The second French sister grabbed the book. "Let me see! ‘Ay-lice’? Bugs! Isn’t that a word for biting bugs? Who names their baby after bugs? These people from across the water are crazy. Crazy! It doesn’t matter what we pick! Crazy people won’t know!"
"So many French people to the east," the Chinese sister pointed out. "Are they too close? I heard other kinds of people are further east, further away, like the Cherokee are far. What about English or Dutch?"
"Dutch? I heard of Dutch! Yeah, yeah! They look like this, right?" The second French sister changed again, light-blue eyes and light-yellow hair, moon-white skin with bright pink cheeks.
"Yellow hair!" shrieked the Cherokee sister. "Like horses and dead men!"
Her sisters crowed and cackled, hopping from foot to foot and shimmying in a way that would be a ruffle, if they still had feathers.
"Washed by the sun!" agreed the Spanish sister. "But, look look! They look strange and new! Different is good!"
"Different means they won’t know better!" The Chinese sister caught on quickly. "Different means we can make it up, if we don’t know!"
"See! See!" the Dutch sister crowed. "How long do they live? Thirty years, then we disappear! Then we pick again! Go somewhere new!"
"The more we play, the better we get! The better we play, the more we get!" the Cherokee sister cheered. "Can we trick them into leeeeaving?"
"Too late, too late!" the French sister cried. "If we make a frightening noise, they’ll make a war! Hide their messages, steal their sons! Make their games favour us!"
"Oh!" The Chinese sister fluttered a hand in front of her face and laughed, like she’d seen the town-ladies do. "Just lucky! We play this game at home!"
"Where is ‘home’?" the Cherokee sister asked. "Is it Dutchland? What do they call it, there?"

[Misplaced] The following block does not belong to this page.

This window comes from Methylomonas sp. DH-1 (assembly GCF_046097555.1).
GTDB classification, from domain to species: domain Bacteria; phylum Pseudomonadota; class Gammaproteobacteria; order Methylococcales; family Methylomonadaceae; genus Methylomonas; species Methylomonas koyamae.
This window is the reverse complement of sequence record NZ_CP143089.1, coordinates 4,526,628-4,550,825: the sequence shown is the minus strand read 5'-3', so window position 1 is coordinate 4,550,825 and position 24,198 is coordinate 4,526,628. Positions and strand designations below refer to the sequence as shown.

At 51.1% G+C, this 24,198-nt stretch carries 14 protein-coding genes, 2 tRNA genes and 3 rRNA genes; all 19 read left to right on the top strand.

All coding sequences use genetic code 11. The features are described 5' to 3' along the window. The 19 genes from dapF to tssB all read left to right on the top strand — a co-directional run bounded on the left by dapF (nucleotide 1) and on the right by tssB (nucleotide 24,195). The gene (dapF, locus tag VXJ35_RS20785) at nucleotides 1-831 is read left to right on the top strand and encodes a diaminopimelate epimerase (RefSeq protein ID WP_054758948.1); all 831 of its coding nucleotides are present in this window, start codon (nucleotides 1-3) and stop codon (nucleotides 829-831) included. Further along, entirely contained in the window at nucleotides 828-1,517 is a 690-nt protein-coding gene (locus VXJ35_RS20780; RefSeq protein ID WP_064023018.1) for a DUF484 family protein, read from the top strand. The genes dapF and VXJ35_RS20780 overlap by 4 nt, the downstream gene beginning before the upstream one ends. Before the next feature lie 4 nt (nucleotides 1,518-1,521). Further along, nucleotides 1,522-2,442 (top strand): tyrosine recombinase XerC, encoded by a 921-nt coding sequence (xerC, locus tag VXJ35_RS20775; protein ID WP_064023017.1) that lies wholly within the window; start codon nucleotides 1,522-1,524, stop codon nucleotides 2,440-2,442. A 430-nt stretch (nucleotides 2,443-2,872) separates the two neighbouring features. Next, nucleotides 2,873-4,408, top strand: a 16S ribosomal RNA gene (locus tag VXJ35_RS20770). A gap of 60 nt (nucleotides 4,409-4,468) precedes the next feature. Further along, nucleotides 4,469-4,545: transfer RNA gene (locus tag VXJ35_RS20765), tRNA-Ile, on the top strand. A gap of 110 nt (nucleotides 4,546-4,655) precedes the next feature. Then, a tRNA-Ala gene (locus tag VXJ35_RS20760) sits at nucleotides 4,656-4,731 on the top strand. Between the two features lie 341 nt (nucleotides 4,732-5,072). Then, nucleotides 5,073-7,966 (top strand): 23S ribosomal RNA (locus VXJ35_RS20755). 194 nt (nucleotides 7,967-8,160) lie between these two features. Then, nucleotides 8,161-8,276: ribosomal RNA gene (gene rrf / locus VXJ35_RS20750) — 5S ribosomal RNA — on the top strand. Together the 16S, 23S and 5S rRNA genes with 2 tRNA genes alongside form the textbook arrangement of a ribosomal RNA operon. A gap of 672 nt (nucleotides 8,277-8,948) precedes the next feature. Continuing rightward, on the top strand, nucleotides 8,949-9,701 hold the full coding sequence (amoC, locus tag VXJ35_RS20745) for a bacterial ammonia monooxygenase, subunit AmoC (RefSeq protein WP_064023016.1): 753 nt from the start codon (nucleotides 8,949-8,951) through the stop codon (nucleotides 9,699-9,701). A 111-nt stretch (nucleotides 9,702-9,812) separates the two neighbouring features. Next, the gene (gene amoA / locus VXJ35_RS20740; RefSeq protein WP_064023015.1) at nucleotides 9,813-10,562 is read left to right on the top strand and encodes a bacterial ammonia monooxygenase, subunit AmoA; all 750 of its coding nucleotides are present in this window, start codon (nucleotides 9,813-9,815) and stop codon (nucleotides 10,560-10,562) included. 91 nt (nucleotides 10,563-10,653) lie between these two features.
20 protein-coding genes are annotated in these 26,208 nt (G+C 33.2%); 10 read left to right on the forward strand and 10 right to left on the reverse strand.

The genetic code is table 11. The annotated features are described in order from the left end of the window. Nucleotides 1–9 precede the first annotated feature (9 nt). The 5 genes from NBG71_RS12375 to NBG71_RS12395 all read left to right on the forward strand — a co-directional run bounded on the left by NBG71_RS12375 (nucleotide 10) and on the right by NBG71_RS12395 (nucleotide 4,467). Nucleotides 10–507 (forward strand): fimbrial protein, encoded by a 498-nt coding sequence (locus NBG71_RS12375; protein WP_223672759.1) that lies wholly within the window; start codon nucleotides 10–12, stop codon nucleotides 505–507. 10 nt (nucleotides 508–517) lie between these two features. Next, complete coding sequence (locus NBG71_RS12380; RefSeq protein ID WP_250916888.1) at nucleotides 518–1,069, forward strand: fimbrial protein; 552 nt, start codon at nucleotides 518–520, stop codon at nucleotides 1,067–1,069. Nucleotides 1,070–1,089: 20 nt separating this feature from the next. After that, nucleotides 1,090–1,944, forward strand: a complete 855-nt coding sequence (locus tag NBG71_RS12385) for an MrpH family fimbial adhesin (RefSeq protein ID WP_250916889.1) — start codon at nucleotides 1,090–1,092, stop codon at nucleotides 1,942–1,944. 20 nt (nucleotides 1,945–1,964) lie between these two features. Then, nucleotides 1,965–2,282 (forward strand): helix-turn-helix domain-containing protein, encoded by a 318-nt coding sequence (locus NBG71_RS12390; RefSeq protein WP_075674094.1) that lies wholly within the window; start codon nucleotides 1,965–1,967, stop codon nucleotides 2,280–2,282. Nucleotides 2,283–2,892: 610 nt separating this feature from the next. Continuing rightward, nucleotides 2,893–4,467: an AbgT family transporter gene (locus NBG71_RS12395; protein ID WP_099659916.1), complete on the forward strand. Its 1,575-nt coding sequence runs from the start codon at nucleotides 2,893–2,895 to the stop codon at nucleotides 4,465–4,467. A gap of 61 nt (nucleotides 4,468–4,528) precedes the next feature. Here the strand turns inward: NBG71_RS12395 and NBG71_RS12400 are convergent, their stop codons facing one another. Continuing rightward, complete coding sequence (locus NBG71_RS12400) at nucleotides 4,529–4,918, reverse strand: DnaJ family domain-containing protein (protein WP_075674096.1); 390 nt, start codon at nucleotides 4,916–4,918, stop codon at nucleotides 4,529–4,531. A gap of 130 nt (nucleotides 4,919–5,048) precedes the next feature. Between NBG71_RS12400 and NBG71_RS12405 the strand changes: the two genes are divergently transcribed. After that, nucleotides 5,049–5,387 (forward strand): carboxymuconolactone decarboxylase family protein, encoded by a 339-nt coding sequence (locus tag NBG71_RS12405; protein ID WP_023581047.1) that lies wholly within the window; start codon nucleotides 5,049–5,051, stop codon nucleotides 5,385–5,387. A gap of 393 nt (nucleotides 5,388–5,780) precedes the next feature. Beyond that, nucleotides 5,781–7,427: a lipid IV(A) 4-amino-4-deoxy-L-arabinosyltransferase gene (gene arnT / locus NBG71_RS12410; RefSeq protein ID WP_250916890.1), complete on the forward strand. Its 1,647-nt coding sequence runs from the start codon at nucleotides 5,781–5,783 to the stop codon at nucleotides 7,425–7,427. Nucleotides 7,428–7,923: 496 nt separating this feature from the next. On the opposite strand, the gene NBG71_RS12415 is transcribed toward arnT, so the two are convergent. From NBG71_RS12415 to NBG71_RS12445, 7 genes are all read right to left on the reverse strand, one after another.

"I heard a Dutch girl once! She said she was from Bosveyk! I heard it! That’s what she said!" The Dutch sister thrust her chest forward proudly. "It’s a town by the east water! That’s what I heard! Far, far east!"
"We have to learn to talk like the Spanish people, instead of proper words, like our people speak," the Chinese sister sulked.
"Our people will teach us! All we have to do is ask!" The French sister looked confident. "They’ll give it to us!"
"Ah! We have to give a blessing!" the Spanish sister hopped impatiently from one foot to the other. "What shall we give? Who shall we bless?"
"A child! A child! We’ll make them wise!" offered the Dutch sister.
"But, a child can’t teach us the Spanish words!" protested the Cherokee sister.
"A child doesn’t teach us! A mother teaches us!" The Chinese sister nudged the Cherokee sister with her shoulder.
"Ah! Let’s go! ‘Oh, sister, we are from a village in the north, and our people don’t speak the Spanish words! Can you speak them, sister?’ Anyone we ask! They’ll know! If they don’t know, they’ll know who knows! They will!" The French sister shivered and danced, changing to a dark-eyed woman with long, dark hair and rich russet skin.
"We should give little blessings to anyone who helps us!" The Cherokee sister followed, her face just different enough that they looked like sisters, but not twins. "A don’t-look-here stone, a coin that always returns, a feather for speaking well…"
"Yes! Yes!" The Dutch sister tossed her hair, and changed to match her sisters. "Little things! So they know we didn’t forget them!"
"Ah! That Spanish god doesn’t even come here, but our people start to look to him, anyway!" Scornful, the Spanish sister altered herself into the set. "They forget us!"
"They forget us because the ones who remember die faster." The Chinese sister was the last to change. "The memory doesn’t protect them."
"Protecting them makes them remember!" the formerly-French sister declared, sweeping a fistful of desert grass into a simple dress. "Come! Come! Questions to ask! Games to play!"
The other four followed her across the desert, designing clothing for themselves as they went.